Patients could have faster access to ground-breaking stem cell treatment with manufacturing innovation
Automation is the future for manufacturing stem cells, says the Head of the Medicines and Healthcare products Regulatory Agency’s UK Stem Cell Bank (UKSCB) on its 20th Anniversary
The safe manufacture of potentially life-saving stem cells through innovative automation and machine learning, could give patients faster access to stem cell treatments in the future.
Today, experts and UKSCB alumni are meeting for a special event at the Medicines and Healthcare products Regulatory Agency’s South Mimms Laboratories to celebrate two decades of supporting innovation in research and in the clinic, and to look to the future of advanced therapeutics.
Human embryonic stem cells have the potential to help parts of the human body repair and regenerate following illness and disease. They could have applications in a vast range of diseases such as blindness, blood cancer and heart disease.
With support from national partners at the Medical Research Council (MRC), Biotechnology and Biological Sciences Research Council (BBSRC) and National Institute for Health Research (NIHR), the UKSCB provides high quality stem cells for world-leading research, with 30 stem cell lines available for clinical application. This makes the UKSCB the largest source of clinical grade human embryonic stem cells in the world.
Globally, the UKSCB has supplied stem cells to 25 different countries for research and clinical applications, with 54% of the stem cell lines requested in 2022 being of clinical grade, which has risen year on year.
Dr Lee Carpenter, Head of the UK Stem Cell Bank, said:
“Stem cell treatments are difficult to manufacture because it’s labour intensive and expensive, making their availability to help patients limited.
“As we celebrate 20 years of the UK Stem Cell Bank, we look to automation to alleviate the manual aspects of laboratory working with stem cells and to scale up manufacturing, without compromising on our safety and quality standards.
“This ultimately means patients could get faster access to more cost-effective, safer stem cell therapies to treat or prevent their condition or disease.”
Dr Marc Bailey, MHRA Chief Science and Innovation Officer, said:
“This isn’t the stuff of science fiction. Our unique asset at the MHRA, the UKSCB, means we will continue to be at the forefront of the latest scientific developments so that we can help bring safe and effective treatments to the people who need them most.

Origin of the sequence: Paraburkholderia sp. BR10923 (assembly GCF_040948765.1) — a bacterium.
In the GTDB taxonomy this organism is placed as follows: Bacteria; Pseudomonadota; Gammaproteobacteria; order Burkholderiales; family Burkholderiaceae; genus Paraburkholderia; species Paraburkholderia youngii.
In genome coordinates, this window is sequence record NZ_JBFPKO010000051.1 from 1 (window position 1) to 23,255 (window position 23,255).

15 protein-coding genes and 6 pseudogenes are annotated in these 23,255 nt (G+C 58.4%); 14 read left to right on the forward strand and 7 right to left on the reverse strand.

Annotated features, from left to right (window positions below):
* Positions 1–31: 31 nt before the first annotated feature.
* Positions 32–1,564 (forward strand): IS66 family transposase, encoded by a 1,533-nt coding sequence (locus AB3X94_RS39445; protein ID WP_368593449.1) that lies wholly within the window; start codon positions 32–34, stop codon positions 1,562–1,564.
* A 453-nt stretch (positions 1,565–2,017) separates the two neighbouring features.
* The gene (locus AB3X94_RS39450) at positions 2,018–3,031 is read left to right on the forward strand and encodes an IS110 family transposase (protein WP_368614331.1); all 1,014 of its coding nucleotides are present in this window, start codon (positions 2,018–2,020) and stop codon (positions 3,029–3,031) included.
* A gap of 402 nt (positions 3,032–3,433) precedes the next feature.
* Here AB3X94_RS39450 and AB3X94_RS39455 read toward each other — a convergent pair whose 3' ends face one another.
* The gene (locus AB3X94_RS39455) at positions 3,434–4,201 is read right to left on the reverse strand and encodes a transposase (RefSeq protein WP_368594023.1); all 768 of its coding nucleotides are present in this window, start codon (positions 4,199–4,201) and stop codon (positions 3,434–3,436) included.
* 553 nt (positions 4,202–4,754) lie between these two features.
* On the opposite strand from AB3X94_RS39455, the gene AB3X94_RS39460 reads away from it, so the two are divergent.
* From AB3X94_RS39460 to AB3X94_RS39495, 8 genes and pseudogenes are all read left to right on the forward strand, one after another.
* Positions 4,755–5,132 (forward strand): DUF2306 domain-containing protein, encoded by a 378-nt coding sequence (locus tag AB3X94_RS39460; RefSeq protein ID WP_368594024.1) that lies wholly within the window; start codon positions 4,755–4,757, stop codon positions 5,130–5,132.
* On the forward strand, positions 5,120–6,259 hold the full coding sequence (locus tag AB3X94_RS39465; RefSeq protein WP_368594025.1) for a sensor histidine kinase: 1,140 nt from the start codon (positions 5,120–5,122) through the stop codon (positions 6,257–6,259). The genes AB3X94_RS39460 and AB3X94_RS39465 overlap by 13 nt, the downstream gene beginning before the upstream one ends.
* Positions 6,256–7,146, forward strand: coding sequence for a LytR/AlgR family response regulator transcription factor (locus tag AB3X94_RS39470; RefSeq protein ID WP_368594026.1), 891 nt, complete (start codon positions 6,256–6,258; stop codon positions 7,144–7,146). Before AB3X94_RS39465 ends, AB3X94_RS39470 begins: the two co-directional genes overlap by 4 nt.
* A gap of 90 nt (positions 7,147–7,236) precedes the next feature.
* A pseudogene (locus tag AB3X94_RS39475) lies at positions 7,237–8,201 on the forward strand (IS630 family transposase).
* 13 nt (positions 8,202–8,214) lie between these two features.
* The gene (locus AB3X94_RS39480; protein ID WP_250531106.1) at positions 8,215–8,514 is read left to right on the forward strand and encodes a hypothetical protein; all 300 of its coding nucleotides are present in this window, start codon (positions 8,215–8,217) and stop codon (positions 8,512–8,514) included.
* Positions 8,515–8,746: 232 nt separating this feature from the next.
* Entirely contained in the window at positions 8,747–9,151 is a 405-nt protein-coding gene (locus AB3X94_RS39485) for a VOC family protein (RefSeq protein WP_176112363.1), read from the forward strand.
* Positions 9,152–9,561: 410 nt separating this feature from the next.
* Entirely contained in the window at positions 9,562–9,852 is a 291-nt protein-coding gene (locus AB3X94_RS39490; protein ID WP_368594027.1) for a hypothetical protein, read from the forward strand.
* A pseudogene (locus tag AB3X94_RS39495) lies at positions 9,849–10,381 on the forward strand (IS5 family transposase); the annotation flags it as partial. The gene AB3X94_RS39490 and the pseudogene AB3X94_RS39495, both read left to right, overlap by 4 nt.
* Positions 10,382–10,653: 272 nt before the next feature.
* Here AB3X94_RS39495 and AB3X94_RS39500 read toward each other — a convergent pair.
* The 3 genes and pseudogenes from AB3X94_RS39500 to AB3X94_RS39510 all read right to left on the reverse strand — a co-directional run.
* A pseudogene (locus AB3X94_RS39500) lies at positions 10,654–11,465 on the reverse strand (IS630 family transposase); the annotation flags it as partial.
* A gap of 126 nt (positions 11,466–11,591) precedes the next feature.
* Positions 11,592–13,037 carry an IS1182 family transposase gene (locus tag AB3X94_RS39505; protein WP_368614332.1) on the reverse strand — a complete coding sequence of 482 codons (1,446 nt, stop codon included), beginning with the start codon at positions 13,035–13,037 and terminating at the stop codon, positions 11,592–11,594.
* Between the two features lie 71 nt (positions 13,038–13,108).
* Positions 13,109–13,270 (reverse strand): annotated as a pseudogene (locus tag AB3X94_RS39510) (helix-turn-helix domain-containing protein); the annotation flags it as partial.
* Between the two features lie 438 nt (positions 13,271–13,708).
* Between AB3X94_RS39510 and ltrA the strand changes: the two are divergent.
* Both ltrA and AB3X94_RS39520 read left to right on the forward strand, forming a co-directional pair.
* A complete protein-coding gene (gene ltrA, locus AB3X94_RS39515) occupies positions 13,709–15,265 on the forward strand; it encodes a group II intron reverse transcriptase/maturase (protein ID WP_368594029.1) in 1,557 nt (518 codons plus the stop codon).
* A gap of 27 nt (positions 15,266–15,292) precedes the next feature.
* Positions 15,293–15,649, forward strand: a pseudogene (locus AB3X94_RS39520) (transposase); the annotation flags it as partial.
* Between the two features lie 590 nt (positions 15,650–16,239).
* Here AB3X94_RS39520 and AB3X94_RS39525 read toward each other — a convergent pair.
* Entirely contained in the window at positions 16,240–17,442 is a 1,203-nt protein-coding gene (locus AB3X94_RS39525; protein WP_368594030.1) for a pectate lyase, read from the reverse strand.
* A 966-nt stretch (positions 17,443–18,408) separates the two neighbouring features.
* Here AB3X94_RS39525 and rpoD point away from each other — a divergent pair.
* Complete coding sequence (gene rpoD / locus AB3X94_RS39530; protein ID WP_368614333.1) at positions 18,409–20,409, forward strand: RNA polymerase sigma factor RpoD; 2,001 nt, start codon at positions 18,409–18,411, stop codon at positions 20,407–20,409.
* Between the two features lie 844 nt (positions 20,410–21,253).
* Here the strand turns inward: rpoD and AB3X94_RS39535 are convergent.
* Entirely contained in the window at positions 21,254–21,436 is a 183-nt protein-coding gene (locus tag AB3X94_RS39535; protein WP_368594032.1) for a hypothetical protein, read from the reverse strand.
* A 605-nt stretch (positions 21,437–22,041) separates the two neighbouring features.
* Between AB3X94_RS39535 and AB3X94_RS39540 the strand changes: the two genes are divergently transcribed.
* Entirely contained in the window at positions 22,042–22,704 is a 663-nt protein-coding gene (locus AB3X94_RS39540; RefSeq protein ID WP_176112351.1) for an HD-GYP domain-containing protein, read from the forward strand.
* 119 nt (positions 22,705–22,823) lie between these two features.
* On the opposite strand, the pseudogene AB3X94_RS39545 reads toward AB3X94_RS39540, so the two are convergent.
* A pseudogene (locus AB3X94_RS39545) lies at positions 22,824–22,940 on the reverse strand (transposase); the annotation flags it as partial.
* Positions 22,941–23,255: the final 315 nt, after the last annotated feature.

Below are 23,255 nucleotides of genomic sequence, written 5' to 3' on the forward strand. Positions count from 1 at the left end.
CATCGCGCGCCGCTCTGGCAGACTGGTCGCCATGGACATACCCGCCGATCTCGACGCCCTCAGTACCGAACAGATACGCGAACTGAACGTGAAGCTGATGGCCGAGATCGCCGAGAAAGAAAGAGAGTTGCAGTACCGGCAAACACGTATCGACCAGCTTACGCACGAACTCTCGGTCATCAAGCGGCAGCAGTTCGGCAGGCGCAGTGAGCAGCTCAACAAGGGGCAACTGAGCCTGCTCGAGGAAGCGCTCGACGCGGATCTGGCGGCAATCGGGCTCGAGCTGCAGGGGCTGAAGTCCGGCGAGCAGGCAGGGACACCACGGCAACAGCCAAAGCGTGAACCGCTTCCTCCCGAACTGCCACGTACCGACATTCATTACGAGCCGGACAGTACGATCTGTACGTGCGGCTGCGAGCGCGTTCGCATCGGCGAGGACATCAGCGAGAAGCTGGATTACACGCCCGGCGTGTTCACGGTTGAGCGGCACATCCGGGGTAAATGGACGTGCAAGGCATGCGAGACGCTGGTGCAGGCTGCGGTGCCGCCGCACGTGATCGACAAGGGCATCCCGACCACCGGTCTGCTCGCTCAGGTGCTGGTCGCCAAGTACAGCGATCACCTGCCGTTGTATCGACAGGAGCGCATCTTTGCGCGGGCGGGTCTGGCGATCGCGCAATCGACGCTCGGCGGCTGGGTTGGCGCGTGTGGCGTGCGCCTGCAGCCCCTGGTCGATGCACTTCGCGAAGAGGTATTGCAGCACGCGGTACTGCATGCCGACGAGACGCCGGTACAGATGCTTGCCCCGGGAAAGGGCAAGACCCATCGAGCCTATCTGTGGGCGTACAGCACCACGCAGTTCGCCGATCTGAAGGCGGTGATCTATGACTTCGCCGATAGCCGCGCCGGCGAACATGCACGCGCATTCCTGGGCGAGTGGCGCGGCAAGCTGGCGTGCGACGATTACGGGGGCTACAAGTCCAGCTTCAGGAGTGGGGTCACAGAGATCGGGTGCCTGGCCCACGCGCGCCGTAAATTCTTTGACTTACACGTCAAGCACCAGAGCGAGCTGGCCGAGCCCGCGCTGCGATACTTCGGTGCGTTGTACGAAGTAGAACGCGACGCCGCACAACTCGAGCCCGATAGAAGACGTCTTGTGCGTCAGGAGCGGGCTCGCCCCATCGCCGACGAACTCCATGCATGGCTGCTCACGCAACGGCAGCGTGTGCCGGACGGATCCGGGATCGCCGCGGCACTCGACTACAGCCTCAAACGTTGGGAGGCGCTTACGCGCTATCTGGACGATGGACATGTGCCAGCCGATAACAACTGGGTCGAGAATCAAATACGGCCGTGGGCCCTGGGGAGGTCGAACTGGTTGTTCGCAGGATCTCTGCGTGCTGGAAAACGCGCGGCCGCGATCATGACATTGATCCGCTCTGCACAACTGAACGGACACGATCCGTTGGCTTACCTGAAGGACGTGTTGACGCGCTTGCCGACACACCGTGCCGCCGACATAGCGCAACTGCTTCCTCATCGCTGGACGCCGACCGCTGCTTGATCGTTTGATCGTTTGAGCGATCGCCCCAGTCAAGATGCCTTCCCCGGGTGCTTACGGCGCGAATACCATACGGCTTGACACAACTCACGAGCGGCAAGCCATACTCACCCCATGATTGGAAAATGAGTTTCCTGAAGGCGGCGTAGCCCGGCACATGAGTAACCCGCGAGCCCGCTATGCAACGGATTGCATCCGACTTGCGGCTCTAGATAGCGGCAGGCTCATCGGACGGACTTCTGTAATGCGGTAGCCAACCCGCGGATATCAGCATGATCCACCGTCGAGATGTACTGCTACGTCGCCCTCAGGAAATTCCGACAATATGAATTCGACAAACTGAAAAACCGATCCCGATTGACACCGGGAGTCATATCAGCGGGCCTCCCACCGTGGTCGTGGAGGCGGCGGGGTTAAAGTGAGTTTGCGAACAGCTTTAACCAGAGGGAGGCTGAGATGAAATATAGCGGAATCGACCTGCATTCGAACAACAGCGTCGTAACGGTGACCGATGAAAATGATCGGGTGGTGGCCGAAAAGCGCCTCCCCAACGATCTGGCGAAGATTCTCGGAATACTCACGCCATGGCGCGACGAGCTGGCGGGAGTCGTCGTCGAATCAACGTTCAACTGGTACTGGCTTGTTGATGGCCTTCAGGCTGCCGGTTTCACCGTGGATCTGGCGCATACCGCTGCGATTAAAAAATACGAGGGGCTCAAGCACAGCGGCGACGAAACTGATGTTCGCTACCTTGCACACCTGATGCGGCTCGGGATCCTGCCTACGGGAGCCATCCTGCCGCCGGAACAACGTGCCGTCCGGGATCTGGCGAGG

“At a time where medicines to slow or stop degenerative diseases, such as Parkinson’s disease, are becoming a reality, our work is helping research go even further, curating and supplying the foundation of cell-based therapeutics, which have the potential to treat, and one day, even cure these diseases.
“The UKSCB’s future is diverse and exciting and, much like the cells we curate, there are endless possibilities for us to support research and clinical advances in the UK and around the world.”
Twenty years ago, the MHRA’s UKSCB was established to curate and distribute all human embryonic stem cells created in the UK.
Over the past two decades, the UKSCB has become renowned for being at the centre of advanced therapeutics - medicines for human use based on genes, tissues, or cells - in the UK, as well as globally.
It is recognised around the world as a leading repository, with over 180 different human embryonic stem cell lines used for research and development, with many of these that could be used for treating patients.
The UKSCB has recently completed a trial using a robot that grows stem cells to see whether they meet the standards needed for use in the manufacture of potentially life-saving treatments compared with our highly skilled experts.
The CellQualia Intelligent Cell Processing System at the MHRA South Mimms Laboratories was, at the time, the only one in the world outside of Japan, where it was developed. This was a successful trial that demonstrated automation of stem cell production is possible, and now other automation systems are being considered in future studies comparing automation and manual production.